5. Al Hrabosky
Cardinals relief pitcher during the seventies, current television broadcaster, and bar owner. The Mad Hungarian saved 59 games for the Cardinals over 8 years. His best year in St Louis took place in 1975 when he went 13-3 pitching in 65 games, but also led the National League in saves with 22. He had a WAR of 4.0 that year and an ERA+ of 228 finishing third in Cy Young voting. Overall he posted a 40-20 record with the Cardinals in 329 games with a WAR of 7.2 and an ERA+ of 127. Hraboksy finished up his career with stints in Kansas City and Atlanta.
4. Lee Smith
Lee Smith pitched four seasons in St. Louis and is someone I watched frequently in middle school and into high school. When the Cardinals first traded for the imposing relief pitcher he was one of the best in the game. I think of Smith as being one of the first strictly one inning, strictly ninth inning relief pitchers. He was big, threw really hard, and walked in from the bullpen really really really slowly. Smith's first season with the Cardinals was in 1990 after the team traded Tom Brunansky to the Red Sox on May 4th. That season Lee pitched in 45 games, saved 27 of them, and posted an ERA+ of 182. The next two seasons, 1991 and 1992, Smith led the National League in saves with 47 and 43 and made two National League All-Star teams. The 47 saves in 1991 were the National League single season saves record until Randy Myers broke the mark with the Cubs in 1993. He is still the record holder (along with Jason Isringhausen) for saves in a season by a Cardinal. The end of Lee Smith's time in St. Louis was pretty ugly. In 1993 Smith made the National League All-Star team somehow, but his ERA doubled and he was barely an average player as measured by ERA+ (103) and below average with WAR (-0.1). Somehow he bounced back and saved another hundred games or so with the Yankees, Orioles, Angels, Reds, and Expos.
3. Todd Worrell
Worrell came up with the Cardinals in 1985 and was immediately put into the closer's role by Whitey Herzog. He finished out 5 games late in the season for the Cardinals and appeared in 7 NLCS and World Series games that year. His first full year, 1986, resulted in 9 wins, 36 saves, and ERA+ of 176, with a WAR of 2.6, and a National League Rookie of the Year. Worrell would go on to save more than 30 games in each the next two seasons, but ran into arm problems towards the end of 1988 and into 1989. He would eventually miss the last months of the 1989 season and all of the 1990 and 1991 seasons. Worrell bounced back nicely in 1992 winning five games with an ERA of 2.11 and an ERA+ of 162. However, he lost his closers job to Lee Smith and moved on to the Dodgers at the end of the year. The Dodgers eventually moved him into the stoppers role in their bullpen where Worrell made two All-Star games and led the National League in saves during the 1996 season. He and Smith were close on my list, but I give Worrell a slight nod since he won a major award and was on a National League Championship team.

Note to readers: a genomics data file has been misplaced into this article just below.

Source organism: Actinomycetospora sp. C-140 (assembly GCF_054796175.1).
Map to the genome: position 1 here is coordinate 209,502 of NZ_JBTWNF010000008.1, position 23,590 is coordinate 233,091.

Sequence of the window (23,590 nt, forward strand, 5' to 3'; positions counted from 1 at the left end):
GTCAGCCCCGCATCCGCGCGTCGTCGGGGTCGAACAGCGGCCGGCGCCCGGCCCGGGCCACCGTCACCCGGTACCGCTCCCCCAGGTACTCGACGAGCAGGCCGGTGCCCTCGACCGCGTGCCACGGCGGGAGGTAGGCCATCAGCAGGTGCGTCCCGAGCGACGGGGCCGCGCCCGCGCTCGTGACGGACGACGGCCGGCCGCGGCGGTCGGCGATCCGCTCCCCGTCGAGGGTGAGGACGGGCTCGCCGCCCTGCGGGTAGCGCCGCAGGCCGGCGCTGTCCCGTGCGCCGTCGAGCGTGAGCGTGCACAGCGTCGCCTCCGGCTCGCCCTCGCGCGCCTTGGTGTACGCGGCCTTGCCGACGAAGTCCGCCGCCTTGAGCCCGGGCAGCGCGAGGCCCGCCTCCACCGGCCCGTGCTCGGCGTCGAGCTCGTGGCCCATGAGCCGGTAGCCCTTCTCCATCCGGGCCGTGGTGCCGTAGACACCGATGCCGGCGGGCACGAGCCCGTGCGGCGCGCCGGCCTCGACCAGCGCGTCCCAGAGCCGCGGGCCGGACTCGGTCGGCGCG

2. Bruce Sutter
Sutter pitched four years as a Cardinal and was one of the most important players on the early WhiteyBall teams in St. Louis. The Cardinals briefly ended up with both Sutter and Rollie Fingers during the 1980 offseason. Herzog, the General Manager of the team, decided to keep Sutter and trade Fingers. The former Cub would go on to led the National League in saves three of his four years in St. Louis, won 26 games, made two All-Star teams, and sealed the 1982 World Series.
Sutter is the only player on the list this week who is in the Hall of Fame, he's even a Cardinal, because of his work with the split fingered fast baseball. Still a great player and one of the last "closers" who would pitch more than one inning.
1. Jason Isringhausen
Counting numbers have to count for something and nobody in Cardinals history can touch the relief numbers posted by Isringhausen. The team signed Izzy, a native to the St. Louis area, after the 2001 season. He spent a total of 7 seasons with the Cardinals and racked up for than 200 saves while posting a 143 ERA+. A modern closer, Isringhausen mainly pitched the ninth inning for the 2000s Tony LaRussa led Cardinals teams. He was good for 30 saves most seasons and recorded as many as 47 in 2004. In my opinion his best year was actually 2005 when he recorded 39 saves, posted an ERA+ of 199, a WAR of 2.0, and led the Cardinals to the National League Championship Series against the Astros. Besides being the franchise leader in saves, Izzy also helped the Cardinals to playoff appearances in 2002, 2004, and 2005. The most successful run of any closer on this list. He was also on the 2006 World Series winner, but did not pitch in the Postseason that year. I am also going to mention that he was briefly a Durham Bull, but that does not carry any actual weight, just a cool fact.